loddon wrote on Feb 6th, 2012 at 2:06pm:
My own GP practice have had 0844 since 2006 and have never allowed patients to make appointments on-line, although they do allow repeat prescriptions on-line. It is necessary to either call or visit in order to make an appointment. I believe many other GPs follow a similar policy.


My mother's GP surgery uses a normal geographic number for all patient contact (it never stopped doing so but is a surgery with four GPs serving a community of 5,000 or so patients) and does allow appointments to be booked online.  This suggests to me that the 0844 GP cowboys deliberately prevent patients booking appointments online (even though the NHS IT platform for GPs provides the facility) in order to maximise their revenue share earnings (blocking online surgery bookings is no doubt required under the terms of the GP contract with NEG and fellow telecoms highway robbery merchants).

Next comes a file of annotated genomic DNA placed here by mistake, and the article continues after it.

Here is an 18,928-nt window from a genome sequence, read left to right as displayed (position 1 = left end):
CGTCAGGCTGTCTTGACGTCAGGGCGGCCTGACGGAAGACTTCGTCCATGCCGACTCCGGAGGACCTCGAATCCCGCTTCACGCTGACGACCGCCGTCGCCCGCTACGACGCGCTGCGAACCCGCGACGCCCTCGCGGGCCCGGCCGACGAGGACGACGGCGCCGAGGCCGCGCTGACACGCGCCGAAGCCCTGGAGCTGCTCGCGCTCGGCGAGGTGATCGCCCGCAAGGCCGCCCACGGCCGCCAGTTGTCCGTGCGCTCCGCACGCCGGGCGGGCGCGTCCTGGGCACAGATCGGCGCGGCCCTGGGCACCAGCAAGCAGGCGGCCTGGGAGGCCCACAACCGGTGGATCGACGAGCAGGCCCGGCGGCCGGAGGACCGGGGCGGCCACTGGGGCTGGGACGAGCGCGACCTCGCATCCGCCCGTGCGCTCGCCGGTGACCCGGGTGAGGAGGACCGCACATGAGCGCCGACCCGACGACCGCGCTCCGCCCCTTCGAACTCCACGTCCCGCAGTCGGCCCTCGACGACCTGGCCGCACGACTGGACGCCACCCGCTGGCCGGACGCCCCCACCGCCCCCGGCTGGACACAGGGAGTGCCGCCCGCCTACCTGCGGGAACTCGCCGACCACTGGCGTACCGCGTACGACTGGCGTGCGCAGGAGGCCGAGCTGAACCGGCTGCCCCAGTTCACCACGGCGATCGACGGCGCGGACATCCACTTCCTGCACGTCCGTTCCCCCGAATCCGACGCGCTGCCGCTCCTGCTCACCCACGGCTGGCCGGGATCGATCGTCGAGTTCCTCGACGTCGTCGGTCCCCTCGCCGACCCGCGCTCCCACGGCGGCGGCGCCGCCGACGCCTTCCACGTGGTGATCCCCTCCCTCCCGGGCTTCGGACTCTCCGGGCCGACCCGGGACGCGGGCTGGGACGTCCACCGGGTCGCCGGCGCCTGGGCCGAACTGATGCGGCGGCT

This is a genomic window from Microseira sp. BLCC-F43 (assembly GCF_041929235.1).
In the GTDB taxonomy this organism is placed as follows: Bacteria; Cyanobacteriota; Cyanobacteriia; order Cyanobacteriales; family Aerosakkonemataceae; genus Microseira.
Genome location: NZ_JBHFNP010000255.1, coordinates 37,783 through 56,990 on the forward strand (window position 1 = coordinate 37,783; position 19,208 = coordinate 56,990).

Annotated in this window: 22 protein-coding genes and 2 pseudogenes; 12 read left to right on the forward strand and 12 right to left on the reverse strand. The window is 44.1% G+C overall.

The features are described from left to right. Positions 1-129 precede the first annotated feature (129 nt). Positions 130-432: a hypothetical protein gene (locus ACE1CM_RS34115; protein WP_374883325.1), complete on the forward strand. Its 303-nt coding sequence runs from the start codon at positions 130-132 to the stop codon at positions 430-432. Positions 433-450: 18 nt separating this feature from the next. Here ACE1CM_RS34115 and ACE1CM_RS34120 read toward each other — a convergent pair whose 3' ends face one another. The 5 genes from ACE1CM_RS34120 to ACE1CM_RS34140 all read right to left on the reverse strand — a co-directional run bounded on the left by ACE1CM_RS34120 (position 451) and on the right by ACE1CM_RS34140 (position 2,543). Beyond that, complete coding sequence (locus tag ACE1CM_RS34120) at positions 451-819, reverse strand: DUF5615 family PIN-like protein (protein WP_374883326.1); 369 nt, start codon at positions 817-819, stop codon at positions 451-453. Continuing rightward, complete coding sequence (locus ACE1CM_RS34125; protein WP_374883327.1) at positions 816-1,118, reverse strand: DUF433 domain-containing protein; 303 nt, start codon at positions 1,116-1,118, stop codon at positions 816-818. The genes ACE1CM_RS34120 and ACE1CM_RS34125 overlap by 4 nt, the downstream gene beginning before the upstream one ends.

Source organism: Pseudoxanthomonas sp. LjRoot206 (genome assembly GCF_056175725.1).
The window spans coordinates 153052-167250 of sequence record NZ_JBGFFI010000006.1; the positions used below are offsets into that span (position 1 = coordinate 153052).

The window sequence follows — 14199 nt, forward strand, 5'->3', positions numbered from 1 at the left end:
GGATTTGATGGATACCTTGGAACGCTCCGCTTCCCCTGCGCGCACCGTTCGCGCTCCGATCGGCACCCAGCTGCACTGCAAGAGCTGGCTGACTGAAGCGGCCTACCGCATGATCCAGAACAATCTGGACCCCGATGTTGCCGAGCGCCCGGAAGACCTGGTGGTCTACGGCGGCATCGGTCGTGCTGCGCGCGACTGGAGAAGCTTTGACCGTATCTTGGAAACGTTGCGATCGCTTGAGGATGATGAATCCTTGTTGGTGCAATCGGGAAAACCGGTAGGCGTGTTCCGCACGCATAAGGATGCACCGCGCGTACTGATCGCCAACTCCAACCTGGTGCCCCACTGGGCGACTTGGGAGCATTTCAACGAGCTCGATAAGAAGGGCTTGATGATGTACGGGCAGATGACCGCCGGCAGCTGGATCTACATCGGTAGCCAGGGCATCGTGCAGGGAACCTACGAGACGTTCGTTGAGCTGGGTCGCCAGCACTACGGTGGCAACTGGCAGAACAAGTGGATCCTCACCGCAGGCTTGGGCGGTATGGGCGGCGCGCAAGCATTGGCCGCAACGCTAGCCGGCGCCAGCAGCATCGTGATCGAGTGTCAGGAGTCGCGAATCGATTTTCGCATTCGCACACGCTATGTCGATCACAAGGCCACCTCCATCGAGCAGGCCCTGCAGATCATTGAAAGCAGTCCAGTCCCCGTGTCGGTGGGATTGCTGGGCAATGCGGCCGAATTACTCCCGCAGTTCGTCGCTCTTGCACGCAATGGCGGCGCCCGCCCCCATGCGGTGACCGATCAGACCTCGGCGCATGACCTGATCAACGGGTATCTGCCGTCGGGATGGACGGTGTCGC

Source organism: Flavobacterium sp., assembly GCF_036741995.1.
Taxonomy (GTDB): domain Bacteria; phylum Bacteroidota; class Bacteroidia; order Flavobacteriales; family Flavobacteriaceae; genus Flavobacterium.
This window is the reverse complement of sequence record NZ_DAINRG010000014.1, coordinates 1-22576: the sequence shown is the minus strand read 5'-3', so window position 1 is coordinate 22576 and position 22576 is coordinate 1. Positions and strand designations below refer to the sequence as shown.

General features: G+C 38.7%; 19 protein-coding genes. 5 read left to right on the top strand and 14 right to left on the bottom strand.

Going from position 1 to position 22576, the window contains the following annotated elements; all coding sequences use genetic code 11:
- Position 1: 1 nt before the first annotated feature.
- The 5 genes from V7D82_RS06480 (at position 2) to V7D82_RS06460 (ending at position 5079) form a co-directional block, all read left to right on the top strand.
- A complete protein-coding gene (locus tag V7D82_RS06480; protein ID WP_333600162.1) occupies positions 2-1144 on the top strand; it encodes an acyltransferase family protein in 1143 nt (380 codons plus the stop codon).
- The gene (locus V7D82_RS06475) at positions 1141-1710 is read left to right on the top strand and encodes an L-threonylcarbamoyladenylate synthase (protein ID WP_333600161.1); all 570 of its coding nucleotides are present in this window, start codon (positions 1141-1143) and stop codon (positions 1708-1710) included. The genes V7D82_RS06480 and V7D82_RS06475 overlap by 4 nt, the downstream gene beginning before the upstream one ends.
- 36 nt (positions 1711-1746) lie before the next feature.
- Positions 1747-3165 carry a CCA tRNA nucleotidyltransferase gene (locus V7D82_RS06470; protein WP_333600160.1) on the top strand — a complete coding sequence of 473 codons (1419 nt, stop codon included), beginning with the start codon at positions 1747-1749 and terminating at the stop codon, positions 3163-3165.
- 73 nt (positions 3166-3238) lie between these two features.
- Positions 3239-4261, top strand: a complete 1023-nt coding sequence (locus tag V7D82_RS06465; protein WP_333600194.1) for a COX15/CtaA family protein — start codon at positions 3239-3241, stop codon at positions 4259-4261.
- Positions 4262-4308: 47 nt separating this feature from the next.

This seems to be a new angle that none of you have previously pursued that could be profitably followed up as a complaint with local PCTs and/or with ministers and interested MPs and also with journalists.  It seems quite shocking that these surgeries are preventing patients booking appointments when it suits them by the means that suits them in order to further prop up telecoms revenue share racketeering that is already suppose to be banned. Angry Angry Angry
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Re: 101 - New Non-Emergency No. for ALL Police Forces
Reply #185 - Feb 6th, 2012 at 6:31pm
 
NGMsGhost wrote on Feb 6th, 2012 at 6:19pm:
loddon wrote on Feb 6th, 2012 at 2:06pm:
My own GP practice have had 0844 since 2006 and have never allowed patients to make appointments on-line, although they do allow repeat prescriptions on-line. It is necessary to either call or visit in order to make an appointment. I believe many other GPs follow a similar policy.